"I’m no actor by any means."
Like everyone else, I have my good days and I have my bad days.
Trust me when I say I strive really hard at every single video I do for my clients. I try to feel the script, feel the delivery, feel the emotion. I guess you can say it’s like acting and I’m no actor by any means. I know a few big screen actors and aspiring actors and I would never insult their craft, so I can’t call myself an actor.
I’m a video spokesperson. It’s not a new thing and many people don’t know exactly what it is. I’m sure by the time you read this I’ll have a blog posted on what is a video spokesperson. You’re gonna want to check it out. Trust me!
Back to the blog topic.
It’s funny how when I am doing a video presentation I think I am feeling the delivery. But when I review my Takes, nope - it’s not captured on my video presentation. I hate that when it happens. Even though I think I am doing my best, it’s just not captured. Sometimes my clients will , sometimes they don’t.
I am now doing a few things to get better:
I’ve been a Video Spokesperson for years, and I’m still doing a lot of practicing to make it perfect. One of my pet peeves is a Video Spokesperson who has the same delivery video after video after video. Though, for some it works for them because they get a lot of clients. I like to provide range and I’m okay with it.
“Whether it's one video order or 10 orders, I dedicate a full work day to film. Each video presentation has its own scope of demands. I call them directives. Directives range from filming/editing and presentation directives: wardrobe choice, desired delivery tone, pink wig or blonde, and even some ask for more cleavage.”
It's a great feeling when I wake up and I see a video order - or two - come through while I was asleep. Though, I wish it was like that every morning, I get excited to look over my calendar and block out a date for filming for that one order or ten orders.
There are some tasks I have to complete before filming. Ideally, at the time of purchase. The most important is probably the final script. Next, is desired wardrobe. Almost everything else can wait 'til post production.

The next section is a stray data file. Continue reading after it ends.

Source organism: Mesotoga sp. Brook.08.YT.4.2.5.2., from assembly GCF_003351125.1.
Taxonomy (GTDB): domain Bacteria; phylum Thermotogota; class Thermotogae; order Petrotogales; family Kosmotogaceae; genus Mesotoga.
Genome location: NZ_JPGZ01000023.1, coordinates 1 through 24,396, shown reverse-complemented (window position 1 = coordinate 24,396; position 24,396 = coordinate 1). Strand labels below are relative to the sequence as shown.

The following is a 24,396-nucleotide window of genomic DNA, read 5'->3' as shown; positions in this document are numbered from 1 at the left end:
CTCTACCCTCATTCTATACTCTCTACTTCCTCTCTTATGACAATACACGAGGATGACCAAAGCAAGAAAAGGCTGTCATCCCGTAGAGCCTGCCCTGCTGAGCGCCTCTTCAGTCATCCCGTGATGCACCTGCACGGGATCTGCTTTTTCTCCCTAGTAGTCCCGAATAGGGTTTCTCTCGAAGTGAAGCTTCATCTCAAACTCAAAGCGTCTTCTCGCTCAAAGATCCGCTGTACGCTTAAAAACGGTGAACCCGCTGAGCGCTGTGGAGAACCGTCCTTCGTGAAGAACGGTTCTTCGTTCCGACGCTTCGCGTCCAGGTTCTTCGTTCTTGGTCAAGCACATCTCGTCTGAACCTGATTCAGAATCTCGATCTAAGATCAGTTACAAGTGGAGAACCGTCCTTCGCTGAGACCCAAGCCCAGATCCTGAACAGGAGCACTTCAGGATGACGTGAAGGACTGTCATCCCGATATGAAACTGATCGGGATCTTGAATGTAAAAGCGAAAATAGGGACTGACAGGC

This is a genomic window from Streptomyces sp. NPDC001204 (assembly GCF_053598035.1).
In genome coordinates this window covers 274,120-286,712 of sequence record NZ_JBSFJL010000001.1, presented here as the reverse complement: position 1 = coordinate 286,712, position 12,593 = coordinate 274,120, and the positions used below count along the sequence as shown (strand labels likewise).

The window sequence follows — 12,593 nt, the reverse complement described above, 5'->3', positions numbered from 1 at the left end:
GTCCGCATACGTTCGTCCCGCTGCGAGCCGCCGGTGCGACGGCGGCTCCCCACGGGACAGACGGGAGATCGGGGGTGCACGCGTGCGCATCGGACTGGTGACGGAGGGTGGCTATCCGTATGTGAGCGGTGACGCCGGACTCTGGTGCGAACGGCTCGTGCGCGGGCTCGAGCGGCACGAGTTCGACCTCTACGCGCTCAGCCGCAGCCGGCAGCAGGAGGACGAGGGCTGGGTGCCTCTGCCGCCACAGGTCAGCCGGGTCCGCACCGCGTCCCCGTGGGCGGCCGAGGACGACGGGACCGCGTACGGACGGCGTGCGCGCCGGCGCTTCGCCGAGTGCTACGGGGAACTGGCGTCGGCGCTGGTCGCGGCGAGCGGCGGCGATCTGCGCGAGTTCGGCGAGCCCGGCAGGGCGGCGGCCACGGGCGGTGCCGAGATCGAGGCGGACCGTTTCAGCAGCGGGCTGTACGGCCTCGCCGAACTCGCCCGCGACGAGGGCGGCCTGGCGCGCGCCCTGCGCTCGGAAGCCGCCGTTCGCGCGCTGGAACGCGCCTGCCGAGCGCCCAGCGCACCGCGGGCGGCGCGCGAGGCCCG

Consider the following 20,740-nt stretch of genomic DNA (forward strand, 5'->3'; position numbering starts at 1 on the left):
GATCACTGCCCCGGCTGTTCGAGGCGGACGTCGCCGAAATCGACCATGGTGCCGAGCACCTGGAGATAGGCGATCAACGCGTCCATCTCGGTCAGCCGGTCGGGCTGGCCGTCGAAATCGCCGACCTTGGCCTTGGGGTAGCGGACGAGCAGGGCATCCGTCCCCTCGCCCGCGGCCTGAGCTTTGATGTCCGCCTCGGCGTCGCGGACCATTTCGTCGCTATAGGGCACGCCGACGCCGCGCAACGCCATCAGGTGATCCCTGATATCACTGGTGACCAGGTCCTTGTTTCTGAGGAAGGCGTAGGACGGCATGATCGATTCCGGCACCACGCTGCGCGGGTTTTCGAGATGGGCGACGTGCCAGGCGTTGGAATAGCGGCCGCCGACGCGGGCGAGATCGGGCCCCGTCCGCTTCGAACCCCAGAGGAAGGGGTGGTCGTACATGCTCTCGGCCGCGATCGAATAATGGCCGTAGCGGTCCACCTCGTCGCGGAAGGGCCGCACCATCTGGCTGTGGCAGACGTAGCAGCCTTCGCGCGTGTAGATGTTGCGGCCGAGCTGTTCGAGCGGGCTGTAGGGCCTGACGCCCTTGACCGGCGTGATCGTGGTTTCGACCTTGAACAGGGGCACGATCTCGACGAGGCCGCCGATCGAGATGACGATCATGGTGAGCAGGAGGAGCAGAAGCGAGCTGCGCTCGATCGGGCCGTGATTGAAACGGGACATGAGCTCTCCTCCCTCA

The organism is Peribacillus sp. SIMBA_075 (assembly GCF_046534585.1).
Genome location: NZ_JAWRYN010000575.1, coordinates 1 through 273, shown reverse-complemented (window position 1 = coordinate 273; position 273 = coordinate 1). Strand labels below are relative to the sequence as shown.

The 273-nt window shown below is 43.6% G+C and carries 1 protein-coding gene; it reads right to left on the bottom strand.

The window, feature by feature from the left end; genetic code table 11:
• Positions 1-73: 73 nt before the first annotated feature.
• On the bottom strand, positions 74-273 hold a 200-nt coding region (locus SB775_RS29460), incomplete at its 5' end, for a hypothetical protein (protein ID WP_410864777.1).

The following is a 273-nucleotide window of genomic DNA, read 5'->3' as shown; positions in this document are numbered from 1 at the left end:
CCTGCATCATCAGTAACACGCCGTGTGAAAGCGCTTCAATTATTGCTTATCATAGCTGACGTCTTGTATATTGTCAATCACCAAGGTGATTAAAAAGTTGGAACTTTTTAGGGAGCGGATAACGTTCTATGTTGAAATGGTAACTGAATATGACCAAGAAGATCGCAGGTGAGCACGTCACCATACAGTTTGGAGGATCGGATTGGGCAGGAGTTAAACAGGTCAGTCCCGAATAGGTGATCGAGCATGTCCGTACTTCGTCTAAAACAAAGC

My makeup is always the same: Simple. When my clients review my demo videos, they get an idea of what to expect. It wasn't always like this. When I first started, I had more eye make up and wore red lipstick. After several clients kindly asked me to wear less, I realized I'd get more orders with a toned-down professional look. That's when I learned lighting is my best friend.
The benefits outweigh the challenges for this one-woman operation. At least I think. I've never had anyone help me run my video spokesperson business. I'm set in my own ways and I have a routine in place on film day:
1. Review scripts and its directives
- Create the rundown list in the order the purchases came in and title each presentation
- Mark orders that need a specific wardrobe and/or wig
- Include client notes at the top of the script: Personality, cleavage, news-style, standard promo, twins, puppet, etc
2. Upload scripts in the prompter
3. Set up film area: Prop up green screen, position lights, mount camera
4. Pull wardrobe
5. Makeup and hair
6. Adjust camera filming: Focus, depth from talent, lighting
7. Final prep before filming: Go over hair, makeup, turn on prompter
8. Start filming
After filming is complete, editing follows.
One huge positive filming with my iPhone is the ability to edit the video before I Air Drop it to my iMac. I can adjust the brightness .. and well, that's about it. I don't believe in applying filters to my client videos.
If you want to know the next steps, learn more by enrolling in the Video Spokesperson Academy today!